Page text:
Stranger, Father, Beloved
(Gallery Books, 2016)
Brooklyn writer Taylor Larsen’s debut novel, Stranger, Father, Beloved is the relentlessly bleak story of the dissolution of an American nuclear family. With elegant and sparse prose, Larsen uses three characters—a father, mother, and daughter—to weave together the narrative of a patriarch so dissatisfied with his role as a husband and father that he tries to replace himself as both with a total stranger.
Michael James is a deeply unhappy person. He lives on a Rhode Island peninsula with his wife Nancy and their two children, Ryan and Max. A former academic, Michael gave up a promising career at Yale alongside his best friend, Alex, to marry Nancy. But now, stuck in a job as a software developer that brings him no joy, Michael is plagued by anxiety, depression, and insomnia. He blames his wife for his unhappiness, and regards her as his intellectual inferior since she never went to college.
As the novel opens, the Jameses host a dinner party. Over the course of the evening, Michael witnesses Nancy interacting with one of the guests, a local landscaper named John Randolph. Michael is struck by how at ease she seems with this stranger: “Michael saw that his wife was grinning with an ecstatic happiness, and he knew he had never before elicited from her such a response of unrestrained joy.” Rather than explode in a jealous rage, the sight captivates him. He sees a way out. An odd thought creeps into his mind: John is the person Nancy should have married.
Convinced he is saving his family, Michael embarks on a bizarre scheme to extract himself from his marriage and replace himself with John. He invites John to family gatherings and manufactures opportunities for John and Nancy to be alone, hoping they will cheat. Even more bizarrely, Michael comes to respect John for his simple nature, and the two men form a tenuous friendship. By the time Michael and Nancy attend a second dinner party where Alex reemerges, reminding Michael of everything he has given up in his life, Michael starts to realize his dissatisfaction with his marriage may be due to a larger fissure within his own identity.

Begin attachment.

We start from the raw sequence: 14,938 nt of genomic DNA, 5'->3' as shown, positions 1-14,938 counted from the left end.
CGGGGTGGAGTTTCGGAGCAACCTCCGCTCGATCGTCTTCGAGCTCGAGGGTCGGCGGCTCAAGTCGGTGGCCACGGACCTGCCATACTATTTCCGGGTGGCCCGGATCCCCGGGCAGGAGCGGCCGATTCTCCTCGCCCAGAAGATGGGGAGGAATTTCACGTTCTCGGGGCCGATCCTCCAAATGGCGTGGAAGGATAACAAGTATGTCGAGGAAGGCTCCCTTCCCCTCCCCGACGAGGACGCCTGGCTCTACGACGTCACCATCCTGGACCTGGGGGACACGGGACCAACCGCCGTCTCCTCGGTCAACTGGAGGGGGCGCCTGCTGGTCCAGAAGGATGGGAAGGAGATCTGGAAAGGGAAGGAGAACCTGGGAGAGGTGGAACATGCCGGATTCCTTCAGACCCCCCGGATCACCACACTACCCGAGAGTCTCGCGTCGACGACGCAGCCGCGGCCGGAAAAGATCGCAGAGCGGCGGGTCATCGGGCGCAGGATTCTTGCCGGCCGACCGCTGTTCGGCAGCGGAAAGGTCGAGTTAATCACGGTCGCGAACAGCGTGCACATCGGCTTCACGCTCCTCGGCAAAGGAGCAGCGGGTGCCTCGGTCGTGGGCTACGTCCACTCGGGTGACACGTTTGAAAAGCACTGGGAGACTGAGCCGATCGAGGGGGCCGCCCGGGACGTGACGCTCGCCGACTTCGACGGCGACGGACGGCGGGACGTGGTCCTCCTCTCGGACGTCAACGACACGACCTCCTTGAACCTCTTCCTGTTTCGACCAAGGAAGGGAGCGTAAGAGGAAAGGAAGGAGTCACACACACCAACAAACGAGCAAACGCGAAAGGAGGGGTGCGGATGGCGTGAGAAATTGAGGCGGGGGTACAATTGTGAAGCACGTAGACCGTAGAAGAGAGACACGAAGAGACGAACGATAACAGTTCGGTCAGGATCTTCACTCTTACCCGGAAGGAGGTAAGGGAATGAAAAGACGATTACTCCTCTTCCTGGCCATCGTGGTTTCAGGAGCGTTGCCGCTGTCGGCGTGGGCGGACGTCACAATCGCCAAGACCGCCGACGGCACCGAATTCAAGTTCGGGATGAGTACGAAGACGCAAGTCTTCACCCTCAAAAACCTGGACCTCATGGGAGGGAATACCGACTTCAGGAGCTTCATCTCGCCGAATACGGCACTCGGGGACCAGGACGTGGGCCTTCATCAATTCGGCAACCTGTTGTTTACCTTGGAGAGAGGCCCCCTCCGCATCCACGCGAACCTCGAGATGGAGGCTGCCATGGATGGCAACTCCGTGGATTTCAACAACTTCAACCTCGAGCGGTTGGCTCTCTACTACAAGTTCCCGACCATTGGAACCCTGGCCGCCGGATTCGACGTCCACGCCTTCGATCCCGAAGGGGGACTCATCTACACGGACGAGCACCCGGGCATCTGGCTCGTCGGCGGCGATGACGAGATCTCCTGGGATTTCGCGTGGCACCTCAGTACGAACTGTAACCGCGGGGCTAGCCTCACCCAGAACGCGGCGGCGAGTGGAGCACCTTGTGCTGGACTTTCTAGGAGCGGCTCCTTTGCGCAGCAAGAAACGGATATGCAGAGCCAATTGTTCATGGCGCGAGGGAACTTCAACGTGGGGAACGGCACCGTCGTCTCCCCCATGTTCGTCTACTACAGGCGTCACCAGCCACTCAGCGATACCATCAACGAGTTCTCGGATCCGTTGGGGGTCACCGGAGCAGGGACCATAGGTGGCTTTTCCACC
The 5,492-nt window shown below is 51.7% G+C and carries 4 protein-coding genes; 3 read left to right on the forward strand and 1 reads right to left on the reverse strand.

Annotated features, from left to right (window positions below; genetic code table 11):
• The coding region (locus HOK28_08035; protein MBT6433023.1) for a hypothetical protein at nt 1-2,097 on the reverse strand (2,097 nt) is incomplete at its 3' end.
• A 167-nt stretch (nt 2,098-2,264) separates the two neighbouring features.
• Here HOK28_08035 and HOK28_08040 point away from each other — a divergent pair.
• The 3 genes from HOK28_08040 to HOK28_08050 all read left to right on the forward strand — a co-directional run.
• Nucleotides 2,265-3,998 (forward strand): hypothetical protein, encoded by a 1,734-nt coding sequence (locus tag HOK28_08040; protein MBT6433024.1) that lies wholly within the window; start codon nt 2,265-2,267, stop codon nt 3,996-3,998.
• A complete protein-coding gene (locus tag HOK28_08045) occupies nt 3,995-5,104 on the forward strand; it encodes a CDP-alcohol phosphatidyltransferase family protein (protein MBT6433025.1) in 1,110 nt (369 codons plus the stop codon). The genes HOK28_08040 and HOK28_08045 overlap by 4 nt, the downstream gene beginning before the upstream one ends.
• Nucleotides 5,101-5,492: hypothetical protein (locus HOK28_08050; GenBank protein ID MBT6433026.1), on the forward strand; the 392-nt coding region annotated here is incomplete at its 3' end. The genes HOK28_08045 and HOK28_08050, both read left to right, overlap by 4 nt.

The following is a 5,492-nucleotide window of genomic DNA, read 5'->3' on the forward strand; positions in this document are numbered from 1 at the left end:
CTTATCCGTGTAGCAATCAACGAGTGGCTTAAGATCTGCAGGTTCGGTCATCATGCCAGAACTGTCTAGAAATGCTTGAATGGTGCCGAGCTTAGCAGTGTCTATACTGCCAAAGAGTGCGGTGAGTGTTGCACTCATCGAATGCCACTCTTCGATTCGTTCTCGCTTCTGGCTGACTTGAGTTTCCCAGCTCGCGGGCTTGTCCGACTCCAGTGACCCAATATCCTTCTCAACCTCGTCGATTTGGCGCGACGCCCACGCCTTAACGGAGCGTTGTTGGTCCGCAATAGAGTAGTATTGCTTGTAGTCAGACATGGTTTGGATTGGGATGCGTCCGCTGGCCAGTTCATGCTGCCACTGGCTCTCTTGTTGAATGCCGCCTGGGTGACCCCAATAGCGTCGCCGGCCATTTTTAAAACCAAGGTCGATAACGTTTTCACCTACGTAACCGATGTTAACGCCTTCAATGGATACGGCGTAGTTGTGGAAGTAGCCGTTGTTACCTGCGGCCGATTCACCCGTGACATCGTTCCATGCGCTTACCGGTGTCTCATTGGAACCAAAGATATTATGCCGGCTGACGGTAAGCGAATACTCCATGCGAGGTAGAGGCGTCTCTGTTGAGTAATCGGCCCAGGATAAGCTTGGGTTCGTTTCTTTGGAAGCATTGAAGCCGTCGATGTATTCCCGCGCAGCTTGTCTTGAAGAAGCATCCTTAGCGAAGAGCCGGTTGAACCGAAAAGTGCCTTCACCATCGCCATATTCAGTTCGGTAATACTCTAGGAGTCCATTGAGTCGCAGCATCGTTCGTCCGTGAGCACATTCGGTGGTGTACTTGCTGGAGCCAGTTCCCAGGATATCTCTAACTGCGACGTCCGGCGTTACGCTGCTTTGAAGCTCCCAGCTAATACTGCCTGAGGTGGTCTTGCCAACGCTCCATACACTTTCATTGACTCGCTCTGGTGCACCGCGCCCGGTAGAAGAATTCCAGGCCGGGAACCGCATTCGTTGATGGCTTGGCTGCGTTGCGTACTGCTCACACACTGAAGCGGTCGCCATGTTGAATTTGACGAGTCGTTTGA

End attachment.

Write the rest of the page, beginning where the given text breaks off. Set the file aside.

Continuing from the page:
It is to Larsen’s credit that she manages to create sympathy for characters that are, at the outset, so unlikable. At first, Michael comes across like a selfish child, a misogynist and absentee father. His young son Max is a severe asthmatic, and yet Michael won’t move to a climate more conducive to his illness. His teenage daughter Ryan is sexually manipulative, gleefully parading her developing body in front of her best friend’s envious mother. Nancy dreads her own birthday, since it’s the only day of the year Michael treats her well. Yet she is too intimidated to confront him over his lack of respect for her. Everyone is caught in a downward, depressing spiral for which Michael is unquestioningly the cause.
In fact, for the first quarter of the novel, Larsen tries too hard to convince us of Michael’s existential ennui. At times, her sentences go too far, making connections for readers that are inherent in her characters’ behaviors. But as the novel progresses, this tapers off. Larsen grows more comfortable with her characters and more assured in her writing. While Michael, Nancy, and Ryan are the three main voices through which the story unfolds, this is ultimately Michael’s story. As we gradually learn more about him, motivations start to emerge. When he makes a startling revelation towards the end of the novel, it’s possible to at last glean some understanding for him. Eventually, compassion follows. It’s evident that Michael, however misguided, acts from a place of concern for his family. He finally faces his failures, which he has been unable to do so for so long.
Stranger, Father, Beloved is an unflinching exploration of identity in 21st century America. Members of the James clan struggle to assert themselves in a familial environment that all but suffocates self-expression and joy. But in the end, the austere tone takes a surprisingly resonant swing towards the hopeful. Michael and Ryan have experienced parallel sexual awakenings. While his is stifled, hers is not. As Michael succeeds in extricating himself of his responsibilities, it’s tethered to the vague prospect that his children’s lives may not be as alienating as his own. Whether or not he’s successful is up to readers to decide.
MATT GRANT is a writer who lives in Brooklyn.